Like the equally ambitious Incubus and Tool, the Sacramento, California quintet the Deftones has never really deserved the “nü-metal” tag it’s been saddled with. While the group does indeed share some sonic similarities with rap-rock boneheads such as Limp Bizkit and Linkin Park (notably via the hip-hop-flavored rhythms, frontman Chino Moreno’s mix of Cookie Monster growling, rapid-fire rapping, and more melodic crooning, and the largely pointless and inaudible turntable work of DJ Frank Delgado), the band stands apart from many of its peers by virtue of its intelligence (Moreno’s lyrics alternate between a sort of stream-of-consciousness Beat poetry and a Peter Gabriel-like theatrical role playing) and its musical innovations (simply put, drummer Abe Cunningham and guitarist Stephen Carpenter are shred). With 2000’s White Pony, the group began to incorporate trippy, moody washes of sound, recalling the interstellar explorations of Pink Floyd, My Bloody Valentine, and the Cure, and their long-awaited fourth album continues in a similarly experimental vein. “Lucky You” adds a dollop of dub reggae to the mix; “Anniversary of an Uninteresting Event” is a delightfully minimalist track based on flittering cymbals and a tinkling grand piano (grand piano on a Deftones record?!), and the first single “Minerva” is not only the most melodic track the band has ever produced, but the most uplifting (“God bless you all for the song you saved us,” Moreno croons in the indelible chorus, holding out the promise of salvation through music for his angst-ridden fans). These aging skate punks haven’t gone soft as they hit their 30s—tracks like the one-two opening punch of “Needles & Pins” and “Hexagram” pack as much of a punishing wallop as 1997’s breakthrough hit, “My Own Summer (Shove It)”—but, like Led Zeppelin back in the day, they’ve figured out that the softer interludes make the harder moments all the more potent.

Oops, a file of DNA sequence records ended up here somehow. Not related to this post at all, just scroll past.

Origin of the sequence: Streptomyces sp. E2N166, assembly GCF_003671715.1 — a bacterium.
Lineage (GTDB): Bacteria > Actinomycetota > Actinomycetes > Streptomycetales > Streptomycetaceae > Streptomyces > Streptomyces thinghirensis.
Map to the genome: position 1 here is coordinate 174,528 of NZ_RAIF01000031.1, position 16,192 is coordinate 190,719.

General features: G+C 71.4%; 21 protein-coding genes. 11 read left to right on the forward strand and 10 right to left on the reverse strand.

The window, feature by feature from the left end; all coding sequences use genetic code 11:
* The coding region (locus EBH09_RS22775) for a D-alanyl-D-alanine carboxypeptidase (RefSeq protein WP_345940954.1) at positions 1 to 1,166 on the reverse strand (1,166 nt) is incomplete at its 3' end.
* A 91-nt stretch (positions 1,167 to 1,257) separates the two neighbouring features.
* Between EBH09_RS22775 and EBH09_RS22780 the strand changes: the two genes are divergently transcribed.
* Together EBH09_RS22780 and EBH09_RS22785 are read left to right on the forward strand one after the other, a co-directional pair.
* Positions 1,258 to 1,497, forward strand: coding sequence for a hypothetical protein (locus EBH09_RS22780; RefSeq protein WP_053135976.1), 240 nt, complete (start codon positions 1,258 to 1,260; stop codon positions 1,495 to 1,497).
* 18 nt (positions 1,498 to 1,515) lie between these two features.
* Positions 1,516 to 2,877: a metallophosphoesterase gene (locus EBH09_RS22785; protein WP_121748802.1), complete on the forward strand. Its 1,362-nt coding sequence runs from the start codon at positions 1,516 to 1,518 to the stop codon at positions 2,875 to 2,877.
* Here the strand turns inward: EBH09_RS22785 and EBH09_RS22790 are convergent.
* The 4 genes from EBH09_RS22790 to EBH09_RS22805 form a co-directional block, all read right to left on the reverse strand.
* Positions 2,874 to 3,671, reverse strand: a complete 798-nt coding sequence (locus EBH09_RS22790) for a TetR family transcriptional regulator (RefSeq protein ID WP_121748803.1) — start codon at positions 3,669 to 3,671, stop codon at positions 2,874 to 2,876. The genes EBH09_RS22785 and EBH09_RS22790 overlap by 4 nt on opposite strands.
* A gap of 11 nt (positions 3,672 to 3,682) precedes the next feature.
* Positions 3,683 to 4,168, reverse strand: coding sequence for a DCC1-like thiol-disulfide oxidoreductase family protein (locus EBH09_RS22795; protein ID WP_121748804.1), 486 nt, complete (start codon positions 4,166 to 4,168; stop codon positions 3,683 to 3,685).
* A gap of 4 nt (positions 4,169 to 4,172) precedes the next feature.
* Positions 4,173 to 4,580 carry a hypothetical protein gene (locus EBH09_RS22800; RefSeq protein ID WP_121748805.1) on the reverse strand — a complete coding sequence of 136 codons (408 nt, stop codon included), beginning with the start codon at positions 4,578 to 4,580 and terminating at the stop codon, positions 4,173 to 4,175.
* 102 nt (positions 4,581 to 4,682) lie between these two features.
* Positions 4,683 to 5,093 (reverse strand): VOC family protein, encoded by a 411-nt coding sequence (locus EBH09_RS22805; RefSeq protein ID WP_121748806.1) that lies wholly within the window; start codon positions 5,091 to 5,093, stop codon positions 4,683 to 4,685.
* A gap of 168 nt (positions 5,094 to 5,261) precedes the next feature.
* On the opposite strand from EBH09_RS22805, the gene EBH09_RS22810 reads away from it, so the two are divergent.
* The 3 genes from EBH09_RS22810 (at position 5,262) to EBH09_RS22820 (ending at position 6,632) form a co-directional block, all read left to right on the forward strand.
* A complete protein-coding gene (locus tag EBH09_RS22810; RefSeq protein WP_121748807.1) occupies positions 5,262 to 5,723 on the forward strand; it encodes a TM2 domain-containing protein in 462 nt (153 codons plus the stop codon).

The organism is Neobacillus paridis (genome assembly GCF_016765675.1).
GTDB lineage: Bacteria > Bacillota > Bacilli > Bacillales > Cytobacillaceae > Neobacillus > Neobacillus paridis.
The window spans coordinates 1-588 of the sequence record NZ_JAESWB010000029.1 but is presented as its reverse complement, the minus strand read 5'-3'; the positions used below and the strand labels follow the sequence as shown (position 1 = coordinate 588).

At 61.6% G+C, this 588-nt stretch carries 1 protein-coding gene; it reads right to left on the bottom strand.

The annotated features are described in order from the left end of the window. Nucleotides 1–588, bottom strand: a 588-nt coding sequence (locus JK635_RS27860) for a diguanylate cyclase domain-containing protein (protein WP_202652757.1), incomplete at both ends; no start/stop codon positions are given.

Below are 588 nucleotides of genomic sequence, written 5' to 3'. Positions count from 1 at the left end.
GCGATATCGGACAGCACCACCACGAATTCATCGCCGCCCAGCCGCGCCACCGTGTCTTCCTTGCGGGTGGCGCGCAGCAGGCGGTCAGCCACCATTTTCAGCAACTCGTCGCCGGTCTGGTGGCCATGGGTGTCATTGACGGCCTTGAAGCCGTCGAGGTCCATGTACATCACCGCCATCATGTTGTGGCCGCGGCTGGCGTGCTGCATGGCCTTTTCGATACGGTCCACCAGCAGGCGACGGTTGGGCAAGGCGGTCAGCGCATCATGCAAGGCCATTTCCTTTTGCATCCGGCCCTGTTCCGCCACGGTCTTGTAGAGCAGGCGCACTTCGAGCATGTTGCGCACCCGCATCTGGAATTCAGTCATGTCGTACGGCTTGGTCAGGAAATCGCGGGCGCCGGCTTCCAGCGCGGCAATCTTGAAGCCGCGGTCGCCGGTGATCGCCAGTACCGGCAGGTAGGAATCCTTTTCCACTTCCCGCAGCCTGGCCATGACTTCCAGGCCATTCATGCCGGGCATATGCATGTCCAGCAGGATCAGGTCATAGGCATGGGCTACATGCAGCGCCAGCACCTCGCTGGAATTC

3. Granddaddy, “Sumday” (V2)